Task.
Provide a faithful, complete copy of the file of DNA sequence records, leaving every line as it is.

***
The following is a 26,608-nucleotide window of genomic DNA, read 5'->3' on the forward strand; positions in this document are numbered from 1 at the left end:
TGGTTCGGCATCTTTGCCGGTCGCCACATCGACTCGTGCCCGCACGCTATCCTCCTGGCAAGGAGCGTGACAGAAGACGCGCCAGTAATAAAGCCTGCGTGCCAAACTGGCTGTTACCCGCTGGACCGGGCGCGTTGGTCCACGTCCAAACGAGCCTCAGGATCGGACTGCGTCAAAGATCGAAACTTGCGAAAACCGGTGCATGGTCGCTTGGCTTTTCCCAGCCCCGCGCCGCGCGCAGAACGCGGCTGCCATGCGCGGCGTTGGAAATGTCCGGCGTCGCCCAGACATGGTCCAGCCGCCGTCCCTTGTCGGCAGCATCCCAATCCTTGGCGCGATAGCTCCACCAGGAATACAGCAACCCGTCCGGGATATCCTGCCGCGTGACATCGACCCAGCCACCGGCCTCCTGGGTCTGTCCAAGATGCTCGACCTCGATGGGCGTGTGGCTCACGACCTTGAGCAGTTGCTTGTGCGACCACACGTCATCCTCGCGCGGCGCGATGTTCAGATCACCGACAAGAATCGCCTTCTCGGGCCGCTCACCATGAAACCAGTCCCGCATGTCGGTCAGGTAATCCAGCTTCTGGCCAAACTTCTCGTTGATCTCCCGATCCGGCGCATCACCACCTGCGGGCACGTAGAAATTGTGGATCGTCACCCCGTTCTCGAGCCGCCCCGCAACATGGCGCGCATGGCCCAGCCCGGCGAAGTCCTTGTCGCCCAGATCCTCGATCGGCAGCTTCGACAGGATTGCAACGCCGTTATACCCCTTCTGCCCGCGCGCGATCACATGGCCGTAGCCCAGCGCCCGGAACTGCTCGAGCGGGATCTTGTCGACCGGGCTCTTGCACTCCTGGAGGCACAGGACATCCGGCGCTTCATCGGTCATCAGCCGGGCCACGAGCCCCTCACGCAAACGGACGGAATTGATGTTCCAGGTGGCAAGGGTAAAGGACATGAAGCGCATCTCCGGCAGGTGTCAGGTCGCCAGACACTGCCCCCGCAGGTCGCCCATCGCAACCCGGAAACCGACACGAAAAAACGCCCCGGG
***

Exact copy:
The following is a 26,608-nucleotide window of genomic DNA, read 5'->3' on the forward strand; positions in this document are numbered from 1 at the left end:
TGGTTCGGCATCTTTGCCGGTCGCCACATCGACTCGTGCCCGCACGCTATCCTCCTGGCAAGGAGCGTGACAGAAGACGCGCCAGTAATAAAGCCTGCGTGCCAAACTGGCTGTTACCCGCTGGACCGGGCGCGTTGGTCCACGTCCAAACGAGCCTCAGGATCGGACTGCGTCAAAGATCGAAACTTGCGAAAACCGGTGCATGGTCGCTTGGCTTTTCCCAGCCCCGCGCCGCGCGCAGAACGCGGCTGCCATGCGCGGCGTTGGAAATGTCCGGCGTCGCCCAGACATGGTCCAGCCGCCGTCCCTTGTCGGCAGCATCCCAATCCTTGGCGCGATAGCTCCACCAGGAATACAGCAACCCGTCCGGGATATCCTGCCGCGTGACATCGACCCAGCCACCGGCCTCCTGGGTCTGTCCAAGATGCTCGACCTCGATGGGCGTGTGGCTCACGACCTTGAGCAGTTGCTTGTGCGACCACACGTCATCCTCGCGCGGCGCGATGTTCAGATCACCGACAAGAATCGCCTTCTCGGGCCGCTCACCATGAAACCAGTCCCGCATGTCGGTCAGGTAATCCAGCTTCTGGCCAAACTTCTCGTTGATCTCCCGATCCGGCGCATCACCACCTGCGGGCACGTAGAAATTGTGGATCGTCACCCCGTTCTCGAGCCGCCCCGCAACATGGCGCGCATGGCCCAGCCCGGCGAAGTCCTTGTCGCCCAGATCCTCGATCGGCAGCTTCGACAGGATTGCAACGCCGTTATACCCCTTCTGCCCGCGCGCGATCACATGGCCGTAGCCCAGCGCCCGGAACTGCTCGAGCGGGATCTTGTCGACCGGGCTCTTGCACTCCTGGAGGCACAGGACATCCGGCGCTTCATCGGTCATCAGCCGGGCCACGAGCCCCTCACGCAAACGGACGGAATTGATGTTCCAGGTGGCAAGGGTAAAGGACATGAAGCGCATCTCCGGCAGGTGTCAGGTCGCCAGACACTGCCCCCGCAGGTCGCCCATCGCAACCCGGAAACCGACACGAAAAAACGCCCCGGG